At least four editorial staff members have accepted a buyout.

Oahu Publications Inc. is making more cuts in the newsroom of the state’s largest daily newspaper, the Honolulu Star-Advertiser.

Four editorial employees, Vicki Viotti, Dave Segal, Jason Kaneshiro and Sophie Cocke, have accepted a voluntary buyout offer and have either left the paper or will be leaving at the end of the month, according to a Slack message sent to staff by deputy editor Ed Lynch and seen by Civil Beat.

Lynch couldn’t be reached for comment, but the message was confirmed by a Star-Advertiser employee.

Star Advertiser newspaper office Restaurant Row.  27 may 2016
The most recent cuts to the Honolulu Star-Advertiser’s newsroom are in line with industry trends. (Cory Lum/Civil Beat/2016)

The affected employees either couldn’t be reached or declined to comment on the record. Their positions included roles in editing, sports and general reporting.

“I don’t have final confirmations just yet from the company on how many people they’re ultimately going to accept,” said Michael Applegate, executive officer of the Pacific Media Workers Guild.

Applegate confirmed last week that one of the named employees had been accepted for a buyout, and the guild was seeking additional information from Oahu Publications.

The Honolulu-based publishing company flagged 31 employees across all departments for removal in June 2020. 10 editorial employees left in 2017 and in 2016, the company trimmed the newsroom by more than 10%.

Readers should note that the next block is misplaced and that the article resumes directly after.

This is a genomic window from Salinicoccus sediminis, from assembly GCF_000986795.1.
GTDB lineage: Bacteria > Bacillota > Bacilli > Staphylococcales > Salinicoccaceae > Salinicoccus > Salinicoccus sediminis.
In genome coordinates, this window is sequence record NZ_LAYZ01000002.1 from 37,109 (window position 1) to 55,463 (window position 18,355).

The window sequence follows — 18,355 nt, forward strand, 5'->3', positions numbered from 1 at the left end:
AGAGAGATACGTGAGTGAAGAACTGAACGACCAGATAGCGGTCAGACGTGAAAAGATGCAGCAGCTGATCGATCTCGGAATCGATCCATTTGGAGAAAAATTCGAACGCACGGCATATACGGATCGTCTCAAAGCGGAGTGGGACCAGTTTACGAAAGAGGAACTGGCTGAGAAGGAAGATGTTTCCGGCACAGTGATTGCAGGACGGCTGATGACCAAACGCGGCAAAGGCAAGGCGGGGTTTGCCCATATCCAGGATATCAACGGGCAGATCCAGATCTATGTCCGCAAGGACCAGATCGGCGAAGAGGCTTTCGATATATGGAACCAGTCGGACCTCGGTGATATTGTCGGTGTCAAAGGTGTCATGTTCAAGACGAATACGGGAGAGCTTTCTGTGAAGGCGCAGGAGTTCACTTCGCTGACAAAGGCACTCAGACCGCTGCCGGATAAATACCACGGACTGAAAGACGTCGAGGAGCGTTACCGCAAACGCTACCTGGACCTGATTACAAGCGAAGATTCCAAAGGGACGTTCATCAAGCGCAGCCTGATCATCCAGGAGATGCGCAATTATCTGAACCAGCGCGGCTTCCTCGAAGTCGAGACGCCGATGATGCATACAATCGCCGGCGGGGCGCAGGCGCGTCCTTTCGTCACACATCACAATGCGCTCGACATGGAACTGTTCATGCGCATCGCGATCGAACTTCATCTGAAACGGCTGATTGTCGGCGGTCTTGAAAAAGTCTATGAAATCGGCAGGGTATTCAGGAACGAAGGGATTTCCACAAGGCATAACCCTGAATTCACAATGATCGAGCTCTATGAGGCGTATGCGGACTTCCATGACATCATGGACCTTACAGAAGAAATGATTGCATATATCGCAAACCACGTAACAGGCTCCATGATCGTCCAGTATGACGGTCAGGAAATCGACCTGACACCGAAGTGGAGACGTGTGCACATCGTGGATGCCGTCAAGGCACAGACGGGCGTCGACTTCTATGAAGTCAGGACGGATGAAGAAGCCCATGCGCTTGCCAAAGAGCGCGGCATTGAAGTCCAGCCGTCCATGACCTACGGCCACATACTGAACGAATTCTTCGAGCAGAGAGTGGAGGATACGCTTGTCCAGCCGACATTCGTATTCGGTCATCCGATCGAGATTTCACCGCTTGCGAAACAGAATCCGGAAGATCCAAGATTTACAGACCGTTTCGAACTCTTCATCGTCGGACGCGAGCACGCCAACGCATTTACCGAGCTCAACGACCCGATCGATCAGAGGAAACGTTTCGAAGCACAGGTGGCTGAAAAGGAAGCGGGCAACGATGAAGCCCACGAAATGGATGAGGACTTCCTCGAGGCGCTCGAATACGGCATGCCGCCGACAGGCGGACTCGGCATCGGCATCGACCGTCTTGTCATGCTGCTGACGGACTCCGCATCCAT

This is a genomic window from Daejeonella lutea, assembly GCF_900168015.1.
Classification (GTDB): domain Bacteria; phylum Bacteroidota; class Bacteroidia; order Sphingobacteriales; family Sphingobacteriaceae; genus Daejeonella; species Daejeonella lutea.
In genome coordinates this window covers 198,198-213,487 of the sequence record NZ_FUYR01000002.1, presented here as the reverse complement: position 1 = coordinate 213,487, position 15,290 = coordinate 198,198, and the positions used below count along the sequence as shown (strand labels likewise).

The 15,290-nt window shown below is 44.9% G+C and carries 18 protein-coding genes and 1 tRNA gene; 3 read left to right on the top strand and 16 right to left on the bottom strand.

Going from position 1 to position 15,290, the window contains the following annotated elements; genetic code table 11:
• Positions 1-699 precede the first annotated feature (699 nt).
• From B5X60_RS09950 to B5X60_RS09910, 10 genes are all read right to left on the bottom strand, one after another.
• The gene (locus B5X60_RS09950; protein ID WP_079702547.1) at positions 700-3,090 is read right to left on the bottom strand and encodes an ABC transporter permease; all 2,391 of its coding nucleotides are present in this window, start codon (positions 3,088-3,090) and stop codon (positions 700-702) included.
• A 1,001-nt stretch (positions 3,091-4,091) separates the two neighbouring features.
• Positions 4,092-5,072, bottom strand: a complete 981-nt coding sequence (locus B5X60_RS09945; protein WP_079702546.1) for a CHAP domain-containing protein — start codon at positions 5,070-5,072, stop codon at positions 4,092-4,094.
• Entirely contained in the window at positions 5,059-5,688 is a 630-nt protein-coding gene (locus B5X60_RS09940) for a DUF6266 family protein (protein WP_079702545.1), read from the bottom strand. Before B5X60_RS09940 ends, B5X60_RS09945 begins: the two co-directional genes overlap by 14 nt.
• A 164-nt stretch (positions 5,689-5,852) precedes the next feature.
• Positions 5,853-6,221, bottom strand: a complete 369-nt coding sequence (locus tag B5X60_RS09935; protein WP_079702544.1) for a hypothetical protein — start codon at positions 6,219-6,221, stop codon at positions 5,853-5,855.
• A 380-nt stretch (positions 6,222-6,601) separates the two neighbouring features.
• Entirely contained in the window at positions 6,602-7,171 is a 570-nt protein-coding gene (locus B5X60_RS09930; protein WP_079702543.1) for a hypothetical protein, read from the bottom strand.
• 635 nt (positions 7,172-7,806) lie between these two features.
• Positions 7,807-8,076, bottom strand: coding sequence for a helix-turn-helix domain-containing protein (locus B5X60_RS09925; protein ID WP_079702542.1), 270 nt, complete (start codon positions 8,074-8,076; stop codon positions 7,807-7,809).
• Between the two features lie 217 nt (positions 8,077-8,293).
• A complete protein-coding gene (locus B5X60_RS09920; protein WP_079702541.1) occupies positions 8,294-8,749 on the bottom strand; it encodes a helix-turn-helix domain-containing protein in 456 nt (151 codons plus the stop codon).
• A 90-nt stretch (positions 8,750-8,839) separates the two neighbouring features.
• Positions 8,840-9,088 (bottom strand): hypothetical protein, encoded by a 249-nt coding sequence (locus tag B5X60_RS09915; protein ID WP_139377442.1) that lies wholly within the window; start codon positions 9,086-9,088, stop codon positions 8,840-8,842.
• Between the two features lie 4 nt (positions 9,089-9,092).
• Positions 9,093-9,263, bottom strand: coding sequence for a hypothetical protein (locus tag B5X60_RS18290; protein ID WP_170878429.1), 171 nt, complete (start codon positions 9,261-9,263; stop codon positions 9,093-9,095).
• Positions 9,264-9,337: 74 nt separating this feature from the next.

Oahu Publications Inc. also owns MidWeek, West Hawaii Today and a number of other Hawaii publications. Dennis Francis, president and CEO of the company; Rebecca Stolar, vice president of human resources; and Chief Revenue Officer David Kennedy did not respond to requests for comment.

Separately, the Ogden Newspapers, a group that operates over 50 daily newspapers across the country, recently announced that it’s looking to sell The Maui News, which covers Maui, Molokai and Lanai.

The cutbacks are in line with media industry trends. There have been over 17,000 media layoffs so far this year, according to a June industry report. The Athletic, Los Angeles Times and National Geographic are among the other outlets that have laid off staffers.

Nearly one-third of all newspapers in the U.S. are owned by 25 companies, according to a 2020 report from the University of North Carolina at Chapel Hill.

Private equity firms like Axel Springer SE also cut jobs earlier this year as the result of plans to ramp up the use of artificial intelligence, according to a CNN report.

Help power our public service journalism

As a local newsroom, Civil Beat has a unique public service role in times of crisis.

That’s why we’re committed to a paywall-free website and subscription-free content, so we can get vital information out to everyone, from all communities.

We are deploying a significant amount of our resources to covering the Maui fires, and your support ensures that we can pivot when these types of emergencies arise.

Make a gift to Civil Beat today and help power our nonprofit newsroom.

About the Author